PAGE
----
The sweeping changes being enacted in federal welfare programs are sparking new moves to weaken or repeal the simple California law that makes counties the provider of last resort for the state's needy.
For more than three decades, the state's 58 counties have had the ultimate responsibility to care for those who cannot or will not care for themselves. Large and small, urban and rural, the counties are required to provide welfare and emergency health care to people with nowhere else to turn.
With the federal government moving to restrict welfare benefits and eliminate them for legal immigrants, the counties fear that unless the Legislature acts quickly, they will be left with the mandate but without the money to pay for it.
"They can't leave the counties stranded," said Victor Pottorff, deputy director of the California State Assn. of Counties. "We do not have the financial resources to meet these obligations."
Pottorff said county leaders plan to meet next week in Sacramento to map their strategy for the closing weeks of this year's legislative session.
Mike Antonovich, chairman of the Los Angeles County Board of Supervisors and a member of the association's executive committee, said he believes the counties will join him in asking Gov. Pete Wilson to call a special legislative session to address the impact of the federal welfare reform bill.
Antonovich wants lawmakers to exempt counties from having to pay welfare benefits to legal immigrants and instead make the sponsors of legal immigrants financially responsible for family members they help bring to the United States.
State lawmakers need to undertake a comprehensive realignment of the entire welfare system, said Frank Mecca, executive director of the county Welfare Directors Assn.
Although the federal government is eliminating its commitment to provide welfare and health care benefits to legal immigrants, Mecca said: "The people don't go away."
There must be a partnership between the state and counties to care for indigent Californians, he added.
What's known as the state's safety net law requires that: "Every county and every city and county shall relieve and support all incompetent, poor, indigent persons, and those incapacitated by age, disease, or accident" who are lawful residents "when such persons are not supported and relieved by their relatives or friends, by their own means, or by state hospitals or other state or private institutions."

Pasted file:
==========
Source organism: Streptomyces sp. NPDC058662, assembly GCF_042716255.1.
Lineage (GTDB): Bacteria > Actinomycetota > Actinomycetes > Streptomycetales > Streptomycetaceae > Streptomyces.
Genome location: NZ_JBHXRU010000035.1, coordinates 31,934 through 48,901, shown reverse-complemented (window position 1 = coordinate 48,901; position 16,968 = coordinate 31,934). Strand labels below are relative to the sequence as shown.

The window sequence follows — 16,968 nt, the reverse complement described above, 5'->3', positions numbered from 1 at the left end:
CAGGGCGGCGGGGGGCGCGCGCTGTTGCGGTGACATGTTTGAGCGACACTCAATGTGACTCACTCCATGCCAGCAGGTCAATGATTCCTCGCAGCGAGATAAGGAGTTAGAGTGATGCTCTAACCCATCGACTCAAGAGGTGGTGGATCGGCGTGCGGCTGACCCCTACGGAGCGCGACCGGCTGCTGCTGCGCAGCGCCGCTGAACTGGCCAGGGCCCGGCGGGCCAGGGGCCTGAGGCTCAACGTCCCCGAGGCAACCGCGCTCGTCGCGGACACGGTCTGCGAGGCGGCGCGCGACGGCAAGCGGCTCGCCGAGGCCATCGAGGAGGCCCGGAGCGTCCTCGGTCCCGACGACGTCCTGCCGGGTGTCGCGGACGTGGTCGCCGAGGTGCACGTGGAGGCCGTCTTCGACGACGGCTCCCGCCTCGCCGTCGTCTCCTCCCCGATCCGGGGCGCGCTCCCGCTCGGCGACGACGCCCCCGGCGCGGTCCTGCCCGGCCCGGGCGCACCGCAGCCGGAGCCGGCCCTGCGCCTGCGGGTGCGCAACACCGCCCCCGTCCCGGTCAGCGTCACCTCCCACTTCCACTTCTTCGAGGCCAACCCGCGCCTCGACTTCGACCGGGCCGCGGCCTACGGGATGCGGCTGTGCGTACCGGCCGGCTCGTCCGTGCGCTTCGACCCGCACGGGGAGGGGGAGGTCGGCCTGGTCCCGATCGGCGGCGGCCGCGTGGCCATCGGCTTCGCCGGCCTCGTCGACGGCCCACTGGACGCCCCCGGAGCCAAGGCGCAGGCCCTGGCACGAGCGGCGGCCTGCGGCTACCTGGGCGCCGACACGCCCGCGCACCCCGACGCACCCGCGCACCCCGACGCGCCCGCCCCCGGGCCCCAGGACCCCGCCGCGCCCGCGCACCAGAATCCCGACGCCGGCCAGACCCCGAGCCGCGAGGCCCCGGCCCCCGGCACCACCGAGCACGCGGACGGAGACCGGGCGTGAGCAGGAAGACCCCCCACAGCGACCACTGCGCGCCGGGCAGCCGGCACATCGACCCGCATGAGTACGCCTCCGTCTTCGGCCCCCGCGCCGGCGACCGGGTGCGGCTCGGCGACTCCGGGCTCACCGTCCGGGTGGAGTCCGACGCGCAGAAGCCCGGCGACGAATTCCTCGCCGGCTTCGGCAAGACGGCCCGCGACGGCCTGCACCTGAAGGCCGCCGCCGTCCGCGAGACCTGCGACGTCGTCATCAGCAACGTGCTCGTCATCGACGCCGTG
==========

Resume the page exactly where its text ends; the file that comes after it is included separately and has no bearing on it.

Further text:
As their financial plight has worsened in recent years, counties have had some success in easing that burden.
Portions of the state law requiring counties to pay for general assistance to the poorest of the poor have been eased for counties in serious fiscal distress. Los Angeles County, for example, won approval last March from a state commission to cut general relief payments by 25% to $212 a month.
Other California counties have taken the same approach, including rural Lassen County and urban centers such as Sacramento and Alameda counties.
A law that takes effect in January would also allow counties to restrict general relief payments to three months a year for employable adults.
Talk of repealing the so-called safety net regulation strikes fear in private hospitals and doctors who see a wave of poor patients headed their way.
Dr. Brian Johnston, president of the Los Angeles County Medical Assn., called such efforts "catastrophically shortsighted" and predicted the closure of some private hospitals because they can't afford to treat people who can't pay.
Anti-poverty lawyer Beth Osthimer of the San Fernando Valley Neighborhood Legal Services agreed with doctors that "the Legislature can repeal the law, but the problem doesn't go away. People are still going to be sick and need care, people are still going to be disabled, and people needing the services will still be living in Los Angeles County."
The situation in the county may be tempered somewhat by the commitment of both the state and the county to increase indigent outpatient health care services by 50% over the next five years. That was a key part of the county's application for federal funds last year to bail out its ailing public health system.
Steven Thompson, lobbyist for the California Medical Assn., said he and others are concerned that the federal legislation could breathe new life into efforts to repeal the requirement that counties provide services to the poor. At least three bills have been introduced in the state Legislature to lift the mandate.
Health experts say the mandate is particularly critical in a state with more than 6.5 million residents who don't have health insurance of any kind, including taxpayer-supported Medi-Cal.
The UCLA Center for Health Policy Research estimates that roughly 4 million of the uninsured lack the financial means to pay for their own health care and may have to rely on charity care at county hospitals and clinics or on whatever free services they can find at private hospitals.